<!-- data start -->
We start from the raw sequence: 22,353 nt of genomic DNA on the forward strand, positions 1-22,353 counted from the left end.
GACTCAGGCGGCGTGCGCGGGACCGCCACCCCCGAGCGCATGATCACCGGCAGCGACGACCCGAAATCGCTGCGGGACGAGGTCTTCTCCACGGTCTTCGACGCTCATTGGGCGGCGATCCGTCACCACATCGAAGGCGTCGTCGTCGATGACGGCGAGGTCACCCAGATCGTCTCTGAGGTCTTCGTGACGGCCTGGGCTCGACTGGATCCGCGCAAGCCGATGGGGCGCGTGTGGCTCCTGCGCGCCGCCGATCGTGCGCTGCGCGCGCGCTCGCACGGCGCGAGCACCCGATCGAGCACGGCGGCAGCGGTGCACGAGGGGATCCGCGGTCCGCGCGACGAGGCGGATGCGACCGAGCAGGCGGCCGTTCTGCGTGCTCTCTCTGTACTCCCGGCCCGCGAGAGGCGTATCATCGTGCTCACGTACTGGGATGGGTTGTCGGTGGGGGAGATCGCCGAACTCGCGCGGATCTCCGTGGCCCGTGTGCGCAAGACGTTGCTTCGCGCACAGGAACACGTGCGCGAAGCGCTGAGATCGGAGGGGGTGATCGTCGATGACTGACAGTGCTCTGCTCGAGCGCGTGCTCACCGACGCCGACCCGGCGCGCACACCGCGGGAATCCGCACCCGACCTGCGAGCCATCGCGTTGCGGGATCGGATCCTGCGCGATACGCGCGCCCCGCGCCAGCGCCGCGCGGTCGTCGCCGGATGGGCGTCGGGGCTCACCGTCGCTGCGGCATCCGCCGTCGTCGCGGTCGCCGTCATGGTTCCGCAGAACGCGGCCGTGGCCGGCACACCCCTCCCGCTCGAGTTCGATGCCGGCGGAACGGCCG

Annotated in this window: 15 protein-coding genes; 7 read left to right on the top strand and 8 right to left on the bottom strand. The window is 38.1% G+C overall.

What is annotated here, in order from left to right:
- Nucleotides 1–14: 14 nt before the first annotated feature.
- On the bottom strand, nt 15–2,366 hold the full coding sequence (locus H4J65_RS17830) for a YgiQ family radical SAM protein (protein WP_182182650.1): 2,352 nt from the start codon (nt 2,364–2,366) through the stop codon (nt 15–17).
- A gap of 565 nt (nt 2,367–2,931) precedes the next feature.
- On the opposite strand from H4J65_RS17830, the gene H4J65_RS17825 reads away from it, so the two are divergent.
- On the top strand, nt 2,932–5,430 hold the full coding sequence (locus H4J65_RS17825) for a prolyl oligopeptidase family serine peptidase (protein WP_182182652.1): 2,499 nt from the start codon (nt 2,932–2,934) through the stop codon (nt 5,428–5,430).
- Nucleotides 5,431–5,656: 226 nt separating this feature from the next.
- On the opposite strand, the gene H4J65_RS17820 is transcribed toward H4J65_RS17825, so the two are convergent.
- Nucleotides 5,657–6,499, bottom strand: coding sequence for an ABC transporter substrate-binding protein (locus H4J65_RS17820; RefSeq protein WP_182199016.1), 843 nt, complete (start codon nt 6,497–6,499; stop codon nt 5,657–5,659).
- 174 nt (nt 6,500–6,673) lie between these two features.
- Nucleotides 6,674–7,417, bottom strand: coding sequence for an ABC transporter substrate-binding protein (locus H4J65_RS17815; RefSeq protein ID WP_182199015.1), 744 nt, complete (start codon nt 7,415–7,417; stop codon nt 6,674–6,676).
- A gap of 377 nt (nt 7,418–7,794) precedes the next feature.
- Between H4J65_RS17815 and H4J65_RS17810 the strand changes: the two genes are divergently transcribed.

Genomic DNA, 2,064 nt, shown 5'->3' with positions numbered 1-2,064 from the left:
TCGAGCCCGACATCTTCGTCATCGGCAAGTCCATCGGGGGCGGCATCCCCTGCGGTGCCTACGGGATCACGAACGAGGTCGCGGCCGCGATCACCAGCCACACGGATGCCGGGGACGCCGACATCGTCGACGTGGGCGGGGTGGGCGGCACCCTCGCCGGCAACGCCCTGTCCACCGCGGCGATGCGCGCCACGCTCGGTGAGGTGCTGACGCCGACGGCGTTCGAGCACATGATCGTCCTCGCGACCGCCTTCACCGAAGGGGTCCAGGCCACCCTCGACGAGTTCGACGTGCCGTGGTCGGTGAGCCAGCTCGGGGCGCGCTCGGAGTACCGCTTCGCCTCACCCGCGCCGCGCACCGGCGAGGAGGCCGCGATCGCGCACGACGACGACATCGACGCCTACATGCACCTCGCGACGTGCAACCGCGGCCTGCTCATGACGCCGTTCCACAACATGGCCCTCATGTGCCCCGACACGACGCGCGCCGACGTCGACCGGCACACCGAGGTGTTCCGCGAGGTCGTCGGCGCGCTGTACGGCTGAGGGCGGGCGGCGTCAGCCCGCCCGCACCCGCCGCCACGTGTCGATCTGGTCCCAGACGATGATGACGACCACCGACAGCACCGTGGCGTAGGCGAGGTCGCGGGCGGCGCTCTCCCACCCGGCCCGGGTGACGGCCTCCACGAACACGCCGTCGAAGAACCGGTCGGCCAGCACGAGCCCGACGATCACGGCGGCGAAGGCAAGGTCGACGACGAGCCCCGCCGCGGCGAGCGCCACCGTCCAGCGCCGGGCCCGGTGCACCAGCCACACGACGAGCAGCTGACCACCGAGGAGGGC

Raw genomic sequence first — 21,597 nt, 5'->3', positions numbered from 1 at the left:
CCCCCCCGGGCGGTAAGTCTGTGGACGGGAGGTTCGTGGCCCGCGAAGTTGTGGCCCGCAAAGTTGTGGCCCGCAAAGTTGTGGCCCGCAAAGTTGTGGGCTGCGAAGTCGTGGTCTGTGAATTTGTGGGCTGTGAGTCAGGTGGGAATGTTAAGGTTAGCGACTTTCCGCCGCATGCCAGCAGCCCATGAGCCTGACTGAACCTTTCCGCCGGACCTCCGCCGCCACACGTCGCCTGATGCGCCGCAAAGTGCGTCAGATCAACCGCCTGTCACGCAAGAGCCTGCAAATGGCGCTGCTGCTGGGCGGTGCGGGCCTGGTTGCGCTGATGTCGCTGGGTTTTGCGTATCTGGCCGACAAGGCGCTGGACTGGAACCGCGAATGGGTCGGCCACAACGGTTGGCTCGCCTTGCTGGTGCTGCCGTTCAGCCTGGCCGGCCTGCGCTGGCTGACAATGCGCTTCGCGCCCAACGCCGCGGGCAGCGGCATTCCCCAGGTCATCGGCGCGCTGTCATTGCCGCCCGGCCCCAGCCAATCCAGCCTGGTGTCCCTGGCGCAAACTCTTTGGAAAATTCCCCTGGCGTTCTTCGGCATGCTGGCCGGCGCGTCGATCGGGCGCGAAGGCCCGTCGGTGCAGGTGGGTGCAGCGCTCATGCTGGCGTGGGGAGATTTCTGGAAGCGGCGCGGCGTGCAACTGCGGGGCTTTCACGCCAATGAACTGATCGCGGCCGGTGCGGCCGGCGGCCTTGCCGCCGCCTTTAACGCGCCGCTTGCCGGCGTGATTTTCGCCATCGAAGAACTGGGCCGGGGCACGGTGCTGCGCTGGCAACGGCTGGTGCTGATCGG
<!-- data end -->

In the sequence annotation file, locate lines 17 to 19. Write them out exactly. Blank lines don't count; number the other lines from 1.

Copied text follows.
Genomic DNA, 2,064 nt, shown 5'->3' with positions numbered 1-2,064 from the left:
TCGAGCCCGACATCTTCGTCATCGGCAAGTCCATCGGGGGCGGCATCCCCTGCGGTGCCTACGGGATCACGAACGAGGTCGCGGCCGCGATCACCAGCCACACGGATGCCGGGGACGCCGACATCGTCGACGTGGGCGGGGTGGGCGGCACCCTCGCCGGCAACGCCCTGTCCACCGCGGCGATGCGCGCCACGCTCGGTGAGGTGCTGACGCCGACGGCGTTCGAGCACATGATCGTCCTCGCGACCGCCTTCACCGAAGGGGTCCAGGCCACCCTCGACGAGTTCGACGTGCCGTGGTCGGTGAGCCAGCTCGGGGCGCGCTCGGAGTACCGCTTCGCCTCACCCGCGCCGCGCACCGGCGAGGAGGCCGCGATCGCGCACGACGACGACATCGACGCCTACATGCACCTCGCGACGTGCAACCGCGGCCTGCTCATGACGCCGTTCCACAACATGGCCCTCATGTGCCCCGACACGACGCGCGCCGACGTCGACCGGCACACCGAGGTGTTCCGCGAGGTCGTCGGCGCGCTGTACGGCTGAGGGCGGGCGGCGTCAGCCCGCCCGCACCCGCCGCCACGTGTCGATCTGGTCCCAGACGATGATGACGACCACCGACAGCACCGTGGCGTAGGCGAGGTCGCGGGCGGCGCTCTCCCACCCGGCCCGGGTGACGGCCTCCACGAACACGCCGTCGAAGAACCGGTCGGCCAGCACGAGCCCGACGATCACGGCGGCGAAGGCAAGGTCGACGACGAGCCCCGCCGCGGCGAGCGCCACCGTCCAGCGCCGGGCCCGGTGCACCAGCCACACGACGAGCAGCTGACCACCGAGGAGGGC

Raw genomic sequence first — 21,597 nt, 5'->3', positions numbered from 1 at the left: